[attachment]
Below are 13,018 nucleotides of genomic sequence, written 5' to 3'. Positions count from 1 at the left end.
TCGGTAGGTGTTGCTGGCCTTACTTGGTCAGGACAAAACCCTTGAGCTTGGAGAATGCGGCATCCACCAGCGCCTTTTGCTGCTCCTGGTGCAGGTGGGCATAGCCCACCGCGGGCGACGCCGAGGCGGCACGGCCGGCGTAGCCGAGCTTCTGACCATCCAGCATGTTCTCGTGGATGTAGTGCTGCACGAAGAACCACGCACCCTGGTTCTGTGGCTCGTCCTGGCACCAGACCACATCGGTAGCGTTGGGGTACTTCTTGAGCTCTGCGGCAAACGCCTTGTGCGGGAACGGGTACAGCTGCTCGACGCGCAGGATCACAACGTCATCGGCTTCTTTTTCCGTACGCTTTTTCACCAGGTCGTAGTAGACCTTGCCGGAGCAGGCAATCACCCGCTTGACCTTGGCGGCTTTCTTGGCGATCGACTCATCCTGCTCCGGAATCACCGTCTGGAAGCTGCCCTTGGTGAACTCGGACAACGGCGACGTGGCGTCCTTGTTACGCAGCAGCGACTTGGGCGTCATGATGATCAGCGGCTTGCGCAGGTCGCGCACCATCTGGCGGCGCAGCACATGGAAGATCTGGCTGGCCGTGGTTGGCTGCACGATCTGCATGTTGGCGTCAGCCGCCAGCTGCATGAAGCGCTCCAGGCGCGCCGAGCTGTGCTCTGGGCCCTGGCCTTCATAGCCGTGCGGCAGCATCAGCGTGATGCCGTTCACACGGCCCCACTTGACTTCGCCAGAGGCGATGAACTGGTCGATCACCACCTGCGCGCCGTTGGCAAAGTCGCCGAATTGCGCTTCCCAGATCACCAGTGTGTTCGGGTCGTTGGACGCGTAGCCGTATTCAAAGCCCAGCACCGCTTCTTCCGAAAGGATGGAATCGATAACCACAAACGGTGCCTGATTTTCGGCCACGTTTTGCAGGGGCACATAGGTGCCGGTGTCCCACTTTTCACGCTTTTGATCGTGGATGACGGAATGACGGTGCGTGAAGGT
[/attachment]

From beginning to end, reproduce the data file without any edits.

Below are 13,018 nucleotides of genomic sequence, written 5' to 3'. Positions count from 1 at the left end.
TCGGTAGGTGTTGCTGGCCTTACTTGGTCAGGACAAAACCCTTGAGCTTGGAGAATGCGGCATCCACCAGCGCCTTTTGCTGCTCCTGGTGCAGGTGGGCATAGCCCACCGCGGGCGACGCCGAGGCGGCACGGCCGGCGTAGCCGAGCTTCTGACCATCCAGCATGTTCTCGTGGATGTAGTGCTGCACGAAGAACCACGCACCCTGGTTCTGTGGCTCGTCCTGGCACCAGACCACATCGGTAGCGTTGGGGTACTTCTTGAGCTCTGCGGCAAACGCCTTGTGCGGGAACGGGTACAGCTGCTCGACGCGCAGGATCACAACGTCATCGGCTTCTTTTTCCGTACGCTTTTTCACCAGGTCGTAGTAGACCTTGCCGGAGCAGGCAATCACCCGCTTGACCTTGGCGGCTTTCTTGGCGATCGACTCATCCTGCTCCGGAATCACCGTCTGGAAGCTGCCCTTGGTGAACTCGGACAACGGCGACGTGGCGTCCTTGTTACGCAGCAGCGACTTGGGCGTCATGATGATCAGCGGCTTGCGCAGGTCGCGCACCATCTGGCGGCGCAGCACATGGAAGATCTGGCTGGCCGTGGTTGGCTGCACGATCTGCATGTTGGCGTCAGCCGCCAGCTGCATGAAGCGCTCCAGGCGCGCCGAGCTGTGCTCTGGGCCCTGGCCTTCATAGCCGTGCGGCAGCATCAGCGTGATGCCGTTCACACGGCCCCACTTGACTTCGCCAGAGGCGATGAACTGGTCGATCACCACCTGCGCGCCGTTGGCAAAGTCGCCGAATTGCGCTTCCCAGATCACCAGTGTGTTCGGGTCGTTGGACGCGTAGCCGTATTCAAAGCCCAGCACCGCTTCTTCCGAAAGGATGGAATCGATAACCACAAACGGTGCCTGATTTTCGGCCACGTTTTGCAGGGGCACATAGGTGCCGGTGTCCCACTTTTCACGCTTTTGATCGTGGATGACGGAATGACGGTGCGTGAAGGT